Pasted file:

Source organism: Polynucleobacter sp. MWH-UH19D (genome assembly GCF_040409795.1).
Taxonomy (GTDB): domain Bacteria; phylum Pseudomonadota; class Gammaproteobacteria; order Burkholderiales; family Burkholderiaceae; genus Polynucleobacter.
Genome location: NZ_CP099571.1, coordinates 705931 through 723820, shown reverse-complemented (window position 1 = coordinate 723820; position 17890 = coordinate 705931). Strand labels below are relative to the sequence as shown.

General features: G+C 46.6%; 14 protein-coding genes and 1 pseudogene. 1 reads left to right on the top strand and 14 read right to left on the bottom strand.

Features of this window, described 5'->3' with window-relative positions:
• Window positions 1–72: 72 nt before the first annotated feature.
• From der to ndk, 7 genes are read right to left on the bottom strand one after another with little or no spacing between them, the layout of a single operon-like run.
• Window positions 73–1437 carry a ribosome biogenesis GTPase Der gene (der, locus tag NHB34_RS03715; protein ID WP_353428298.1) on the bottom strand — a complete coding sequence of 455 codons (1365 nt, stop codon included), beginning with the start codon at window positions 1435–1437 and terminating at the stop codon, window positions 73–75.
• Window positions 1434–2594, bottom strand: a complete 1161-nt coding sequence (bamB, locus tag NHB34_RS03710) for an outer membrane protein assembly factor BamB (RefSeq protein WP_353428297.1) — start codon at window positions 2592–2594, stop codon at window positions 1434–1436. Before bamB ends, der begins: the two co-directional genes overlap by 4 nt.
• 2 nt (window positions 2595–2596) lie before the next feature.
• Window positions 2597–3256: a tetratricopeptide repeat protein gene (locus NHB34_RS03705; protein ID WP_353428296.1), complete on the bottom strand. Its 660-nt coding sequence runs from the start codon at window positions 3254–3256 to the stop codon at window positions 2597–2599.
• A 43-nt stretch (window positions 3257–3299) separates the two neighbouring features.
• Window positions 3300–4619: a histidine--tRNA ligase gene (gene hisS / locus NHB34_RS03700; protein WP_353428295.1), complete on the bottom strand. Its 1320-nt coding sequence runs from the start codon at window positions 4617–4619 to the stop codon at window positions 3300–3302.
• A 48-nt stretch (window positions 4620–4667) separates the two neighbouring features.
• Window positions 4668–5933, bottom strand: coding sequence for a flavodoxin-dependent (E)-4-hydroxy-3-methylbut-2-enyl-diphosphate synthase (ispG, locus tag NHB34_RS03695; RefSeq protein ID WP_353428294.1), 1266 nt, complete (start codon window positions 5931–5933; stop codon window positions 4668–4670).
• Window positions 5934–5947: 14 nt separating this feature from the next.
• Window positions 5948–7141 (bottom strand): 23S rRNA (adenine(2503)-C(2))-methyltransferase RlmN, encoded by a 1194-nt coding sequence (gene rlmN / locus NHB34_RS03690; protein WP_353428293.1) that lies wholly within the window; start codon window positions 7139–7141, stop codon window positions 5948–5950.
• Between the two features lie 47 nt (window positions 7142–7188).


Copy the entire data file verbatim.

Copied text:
Source organism: Polynucleobacter sp. MWH-UH19D (genome assembly GCF_040409795.1).
Taxonomy (GTDB): domain Bacteria; phylum Pseudomonadota; class Gammaproteobacteria; order Burkholderiales; family Burkholderiaceae; genus Polynucleobacter.
Genome location: NZ_CP099571.1, coordinates 705931 through 723820, shown reverse-complemented (window position 1 = coordinate 723820; position 17890 = coordinate 705931). Strand labels below are relative to the sequence as shown.

General features: G+C 46.6%; 14 protein-coding genes and 1 pseudogene. 1 reads left to right on the top strand and 14 read right to left on the bottom strand.

Features of this window, described 5'->3' with window-relative positions:
• Window positions 1–72: 72 nt before the first annotated feature.
• From der to ndk, 7 genes are read right to left on the bottom strand one after another with little or no spacing between them, the layout of a single operon-like run.
• Window positions 73–1437 carry a ribosome biogenesis GTPase Der gene (der, locus tag NHB34_RS03715; protein ID WP_353428298.1) on the bottom strand — a complete coding sequence of 455 codons (1365 nt, stop codon included), beginning with the start codon at window positions 1435–1437 and terminating at the stop codon, window positions 73–75.
• Window positions 1434–2594, bottom strand: a complete 1161-nt coding sequence (bamB, locus tag NHB34_RS03710) for an outer membrane protein assembly factor BamB (RefSeq protein WP_353428297.1) — start codon at window positions 2592–2594, stop codon at window positions 1434–1436. Before bamB ends, der begins: the two co-directional genes overlap by 4 nt.
• 2 nt (window positions 2595–2596) lie before the next feature.
• Window positions 2597–3256: a tetratricopeptide repeat protein gene (locus NHB34_RS03705; protein ID WP_353428296.1), complete on the bottom strand. Its 660-nt coding sequence runs from the start codon at window positions 3254–3256 to the stop codon at window positions 2597–2599.
• A 43-nt stretch (window positions 3257–3299) separates the two neighbouring features.
• Window positions 3300–4619: a histidine--tRNA ligase gene (gene hisS / locus NHB34_RS03700; protein WP_353428295.1), complete on the bottom strand. Its 1320-nt coding sequence runs from the start codon at window positions 4617–4619 to the stop codon at window positions 3300–3302.
• A 48-nt stretch (window positions 4620–4667) separates the two neighbouring features.
• Window positions 4668–5933, bottom strand: coding sequence for a flavodoxin-dependent (E)-4-hydroxy-3-methylbut-2-enyl-diphosphate synthase (ispG, locus tag NHB34_RS03695; RefSeq protein ID WP_353428294.1), 1266 nt, complete (start codon window positions 5931–5933; stop codon window positions 4668–4670).
• Window positions 5934–5947: 14 nt separating this feature from the next.
• Window positions 5948–7141 (bottom strand): 23S rRNA (adenine(2503)-C(2))-methyltransferase RlmN, encoded by a 1194-nt coding sequence (gene rlmN / locus NHB34_RS03690; protein WP_353428293.1) that lies wholly within the window; start codon window positions 7139–7141, stop codon window positions 5948–5950.
• Between the two features lie 47 nt (window positions 7142–7188).